It wasn’t too long ago that the Cougars were annual title contenders. They played Kealakehe for the BIIF title in 2005, ’06, ’10 and ’11, but lost each time.

Here’s another question: What’s the most important position on an underdog team?

Most armchair quarterbacks, including Terry Bradshaw, would immediately shout, “QB,” but most everyone in the run-based BIIF would probably say, “running back.”

Well, how about a grand experiment if two could take the place of one? A quarterback who happens to really be a running back.



Richard Hatori-Kanakaole shifts from running back to QB in Keaau’s block-to-you-drop double tight end offense.

The Cougars will essentially run the Wildcat with Hatori-Kanakaole free to bolt to daylight on direct snaps, if any holes should materialize.

There’s a bit of a tradeoff with the double tight end set, though. The bigger, extra blockers rather than smaller slotbacks would be quite helpful, especially with a green line.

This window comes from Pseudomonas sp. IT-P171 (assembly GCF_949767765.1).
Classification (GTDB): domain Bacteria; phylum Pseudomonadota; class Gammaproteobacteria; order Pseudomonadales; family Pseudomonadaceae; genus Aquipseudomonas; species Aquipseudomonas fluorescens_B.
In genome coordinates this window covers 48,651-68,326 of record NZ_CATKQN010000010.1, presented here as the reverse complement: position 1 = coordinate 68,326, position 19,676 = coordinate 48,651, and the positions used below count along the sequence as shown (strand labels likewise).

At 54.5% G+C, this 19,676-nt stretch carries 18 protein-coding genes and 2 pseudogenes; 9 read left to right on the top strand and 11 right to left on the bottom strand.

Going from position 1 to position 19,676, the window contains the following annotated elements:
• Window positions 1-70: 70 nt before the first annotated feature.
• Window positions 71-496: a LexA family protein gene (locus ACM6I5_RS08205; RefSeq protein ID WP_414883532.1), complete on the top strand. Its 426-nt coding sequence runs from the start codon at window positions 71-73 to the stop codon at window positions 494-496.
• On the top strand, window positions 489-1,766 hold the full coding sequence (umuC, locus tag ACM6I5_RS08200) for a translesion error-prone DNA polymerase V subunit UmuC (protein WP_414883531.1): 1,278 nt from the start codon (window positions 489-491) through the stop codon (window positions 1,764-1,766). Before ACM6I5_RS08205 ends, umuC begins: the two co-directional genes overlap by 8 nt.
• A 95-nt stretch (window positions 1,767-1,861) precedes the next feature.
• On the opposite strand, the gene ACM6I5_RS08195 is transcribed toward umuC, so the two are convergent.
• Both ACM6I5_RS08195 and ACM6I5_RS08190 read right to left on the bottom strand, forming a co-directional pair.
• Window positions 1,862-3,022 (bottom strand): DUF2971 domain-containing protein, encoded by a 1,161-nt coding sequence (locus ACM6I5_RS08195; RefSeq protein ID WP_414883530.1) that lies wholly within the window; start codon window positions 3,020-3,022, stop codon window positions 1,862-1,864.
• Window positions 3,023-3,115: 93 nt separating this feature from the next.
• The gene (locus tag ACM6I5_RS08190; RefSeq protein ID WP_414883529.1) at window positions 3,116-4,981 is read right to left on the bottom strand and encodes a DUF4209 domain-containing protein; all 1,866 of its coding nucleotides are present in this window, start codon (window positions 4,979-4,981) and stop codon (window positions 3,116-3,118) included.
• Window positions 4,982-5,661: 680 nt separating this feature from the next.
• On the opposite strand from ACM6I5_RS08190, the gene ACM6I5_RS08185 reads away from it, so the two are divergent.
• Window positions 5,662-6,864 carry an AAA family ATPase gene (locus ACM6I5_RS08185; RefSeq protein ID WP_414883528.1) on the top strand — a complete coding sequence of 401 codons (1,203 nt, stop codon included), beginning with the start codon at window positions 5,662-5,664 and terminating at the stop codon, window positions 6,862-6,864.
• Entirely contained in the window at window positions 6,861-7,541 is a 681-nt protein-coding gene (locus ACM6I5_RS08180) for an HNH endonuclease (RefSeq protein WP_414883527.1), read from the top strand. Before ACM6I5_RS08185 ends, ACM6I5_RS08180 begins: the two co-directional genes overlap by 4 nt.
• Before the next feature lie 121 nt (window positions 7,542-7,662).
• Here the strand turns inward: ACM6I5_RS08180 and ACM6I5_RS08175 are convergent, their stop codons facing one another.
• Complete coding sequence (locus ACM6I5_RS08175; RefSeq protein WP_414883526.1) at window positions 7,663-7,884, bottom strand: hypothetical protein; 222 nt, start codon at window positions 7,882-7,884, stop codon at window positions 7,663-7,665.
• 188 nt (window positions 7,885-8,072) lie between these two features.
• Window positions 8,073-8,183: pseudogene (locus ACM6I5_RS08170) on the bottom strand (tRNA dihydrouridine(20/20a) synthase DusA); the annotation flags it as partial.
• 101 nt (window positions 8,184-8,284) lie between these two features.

Of course, defenders will cram the tackle box, double daring the Cougars to throw the ball. Penetration, whether by run blitz or pass rush, is the best way to disrupt an offense’s timing, and force turnovers.

QB poise is the best solution to that. Young believes Hatori-Kanakaole fits the job description.

“One thing I love about him playing QB is he never gets shaken up,” Young said. “He never gets too high or too low. He has a steady head, and he’s very smart. He’s super athletic, and he’s got terrific footwork from soccer. He’s really shifty, and he’s got a heck of an arm.

“There’s no hiding who we’ll give the ball to. For the past several seasons, we’ve always been short of linemen. With the double tight end, we’ll have max blocking.”

Blocking crew

Here’s another interesting question: Can canoe paddlers serve as formidable blockers?